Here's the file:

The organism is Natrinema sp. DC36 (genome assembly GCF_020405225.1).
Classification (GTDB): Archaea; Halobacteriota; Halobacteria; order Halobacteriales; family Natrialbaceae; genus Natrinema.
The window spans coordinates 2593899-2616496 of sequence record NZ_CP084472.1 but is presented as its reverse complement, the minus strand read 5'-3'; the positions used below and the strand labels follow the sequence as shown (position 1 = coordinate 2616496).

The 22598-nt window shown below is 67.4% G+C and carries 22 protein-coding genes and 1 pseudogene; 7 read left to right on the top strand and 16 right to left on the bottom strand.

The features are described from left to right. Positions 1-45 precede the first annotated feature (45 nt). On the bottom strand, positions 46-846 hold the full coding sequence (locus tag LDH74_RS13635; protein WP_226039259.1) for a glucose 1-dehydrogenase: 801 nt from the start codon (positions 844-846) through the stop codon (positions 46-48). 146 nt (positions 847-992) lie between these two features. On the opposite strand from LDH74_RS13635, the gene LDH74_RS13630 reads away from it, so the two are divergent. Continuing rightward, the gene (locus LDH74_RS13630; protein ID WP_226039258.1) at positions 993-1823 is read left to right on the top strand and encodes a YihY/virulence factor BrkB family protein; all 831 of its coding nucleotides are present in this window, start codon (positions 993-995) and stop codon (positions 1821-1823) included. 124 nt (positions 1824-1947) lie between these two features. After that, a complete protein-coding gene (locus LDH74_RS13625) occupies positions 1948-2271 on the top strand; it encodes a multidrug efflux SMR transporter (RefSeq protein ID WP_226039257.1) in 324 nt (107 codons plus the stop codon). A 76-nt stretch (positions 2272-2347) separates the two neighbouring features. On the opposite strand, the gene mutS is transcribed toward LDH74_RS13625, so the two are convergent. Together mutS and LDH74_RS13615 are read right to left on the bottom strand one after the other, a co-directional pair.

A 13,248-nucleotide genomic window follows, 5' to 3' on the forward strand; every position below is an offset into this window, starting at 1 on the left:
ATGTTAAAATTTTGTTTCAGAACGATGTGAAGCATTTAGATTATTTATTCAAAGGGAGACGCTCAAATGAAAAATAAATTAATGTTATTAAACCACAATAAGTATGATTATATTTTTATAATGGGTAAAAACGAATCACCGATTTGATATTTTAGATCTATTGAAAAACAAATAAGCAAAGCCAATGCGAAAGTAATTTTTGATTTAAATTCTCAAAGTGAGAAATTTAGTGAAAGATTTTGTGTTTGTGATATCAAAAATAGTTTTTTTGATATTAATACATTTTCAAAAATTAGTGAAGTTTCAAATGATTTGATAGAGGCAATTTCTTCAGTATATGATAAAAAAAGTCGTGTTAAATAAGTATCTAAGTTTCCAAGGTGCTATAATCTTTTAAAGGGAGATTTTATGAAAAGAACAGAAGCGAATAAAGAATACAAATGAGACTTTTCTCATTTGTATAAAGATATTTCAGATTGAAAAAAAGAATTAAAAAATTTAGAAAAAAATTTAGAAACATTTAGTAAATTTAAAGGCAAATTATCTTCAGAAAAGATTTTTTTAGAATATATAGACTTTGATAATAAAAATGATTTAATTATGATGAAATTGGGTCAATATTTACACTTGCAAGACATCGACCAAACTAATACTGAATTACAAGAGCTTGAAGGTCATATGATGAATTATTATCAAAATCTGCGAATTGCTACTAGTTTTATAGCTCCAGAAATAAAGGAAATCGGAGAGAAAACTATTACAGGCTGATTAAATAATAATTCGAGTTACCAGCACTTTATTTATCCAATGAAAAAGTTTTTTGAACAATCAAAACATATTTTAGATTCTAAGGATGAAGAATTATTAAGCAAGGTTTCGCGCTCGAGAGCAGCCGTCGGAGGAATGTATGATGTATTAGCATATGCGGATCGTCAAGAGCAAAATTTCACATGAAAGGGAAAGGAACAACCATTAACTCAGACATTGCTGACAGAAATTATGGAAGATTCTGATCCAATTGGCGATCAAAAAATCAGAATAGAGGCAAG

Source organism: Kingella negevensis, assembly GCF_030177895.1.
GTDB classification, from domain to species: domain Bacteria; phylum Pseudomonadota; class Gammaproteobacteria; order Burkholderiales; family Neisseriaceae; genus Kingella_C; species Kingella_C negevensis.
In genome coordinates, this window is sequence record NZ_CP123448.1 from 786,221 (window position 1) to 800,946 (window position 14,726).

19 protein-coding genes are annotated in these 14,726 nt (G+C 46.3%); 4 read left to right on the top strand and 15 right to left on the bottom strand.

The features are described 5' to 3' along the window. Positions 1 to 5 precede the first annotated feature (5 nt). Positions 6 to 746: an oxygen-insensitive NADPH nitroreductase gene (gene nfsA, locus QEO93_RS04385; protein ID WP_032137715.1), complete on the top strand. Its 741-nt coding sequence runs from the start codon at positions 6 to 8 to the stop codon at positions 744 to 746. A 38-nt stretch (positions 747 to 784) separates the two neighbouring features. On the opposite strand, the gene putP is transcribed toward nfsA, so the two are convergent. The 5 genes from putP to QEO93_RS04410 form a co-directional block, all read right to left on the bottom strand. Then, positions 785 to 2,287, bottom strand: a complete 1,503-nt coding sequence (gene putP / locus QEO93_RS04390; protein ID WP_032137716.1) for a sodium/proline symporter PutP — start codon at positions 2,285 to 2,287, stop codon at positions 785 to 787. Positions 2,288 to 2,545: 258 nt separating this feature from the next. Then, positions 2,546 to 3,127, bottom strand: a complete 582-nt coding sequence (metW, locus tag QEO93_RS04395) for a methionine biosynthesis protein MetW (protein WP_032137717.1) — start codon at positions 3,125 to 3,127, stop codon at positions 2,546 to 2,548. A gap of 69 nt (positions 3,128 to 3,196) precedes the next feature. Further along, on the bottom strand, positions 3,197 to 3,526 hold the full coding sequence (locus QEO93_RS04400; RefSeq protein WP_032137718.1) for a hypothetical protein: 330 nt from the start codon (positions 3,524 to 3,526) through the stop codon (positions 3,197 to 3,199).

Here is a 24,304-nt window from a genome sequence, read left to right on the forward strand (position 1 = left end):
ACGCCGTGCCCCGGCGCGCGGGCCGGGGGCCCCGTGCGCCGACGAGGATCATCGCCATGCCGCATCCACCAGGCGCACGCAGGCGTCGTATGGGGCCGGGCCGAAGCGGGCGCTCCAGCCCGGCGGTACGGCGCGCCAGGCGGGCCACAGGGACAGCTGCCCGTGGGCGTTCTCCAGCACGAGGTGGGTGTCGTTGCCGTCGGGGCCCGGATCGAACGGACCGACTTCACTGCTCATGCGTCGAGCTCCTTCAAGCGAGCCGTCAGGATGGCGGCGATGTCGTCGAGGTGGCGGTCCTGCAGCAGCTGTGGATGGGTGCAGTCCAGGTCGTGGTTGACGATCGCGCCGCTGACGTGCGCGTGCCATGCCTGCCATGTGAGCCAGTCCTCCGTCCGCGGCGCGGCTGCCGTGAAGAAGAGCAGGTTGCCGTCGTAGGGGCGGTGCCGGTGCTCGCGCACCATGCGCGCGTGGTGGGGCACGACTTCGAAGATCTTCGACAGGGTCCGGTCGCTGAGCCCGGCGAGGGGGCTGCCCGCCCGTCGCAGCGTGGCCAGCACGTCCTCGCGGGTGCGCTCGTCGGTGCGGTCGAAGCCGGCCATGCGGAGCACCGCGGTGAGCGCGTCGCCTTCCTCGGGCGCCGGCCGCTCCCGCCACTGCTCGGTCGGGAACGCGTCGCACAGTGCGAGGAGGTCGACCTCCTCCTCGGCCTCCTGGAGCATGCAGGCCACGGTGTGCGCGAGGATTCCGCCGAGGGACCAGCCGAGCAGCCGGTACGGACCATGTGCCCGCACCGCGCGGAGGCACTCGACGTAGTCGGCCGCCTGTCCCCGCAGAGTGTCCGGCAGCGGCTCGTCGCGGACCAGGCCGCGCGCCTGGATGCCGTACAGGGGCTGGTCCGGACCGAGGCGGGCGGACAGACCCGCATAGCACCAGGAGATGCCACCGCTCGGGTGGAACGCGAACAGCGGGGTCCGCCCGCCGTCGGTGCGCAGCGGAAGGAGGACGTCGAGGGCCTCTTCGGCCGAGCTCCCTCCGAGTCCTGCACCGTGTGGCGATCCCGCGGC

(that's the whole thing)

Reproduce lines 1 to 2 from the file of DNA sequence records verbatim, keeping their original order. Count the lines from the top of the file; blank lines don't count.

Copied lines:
The organism is Natrinema sp. DC36 (genome assembly GCF_020405225.1).
Classification (GTDB): Archaea; Halobacteriota; Halobacteria; order Halobacteriales; family Natrialbaceae; genus Natrinema.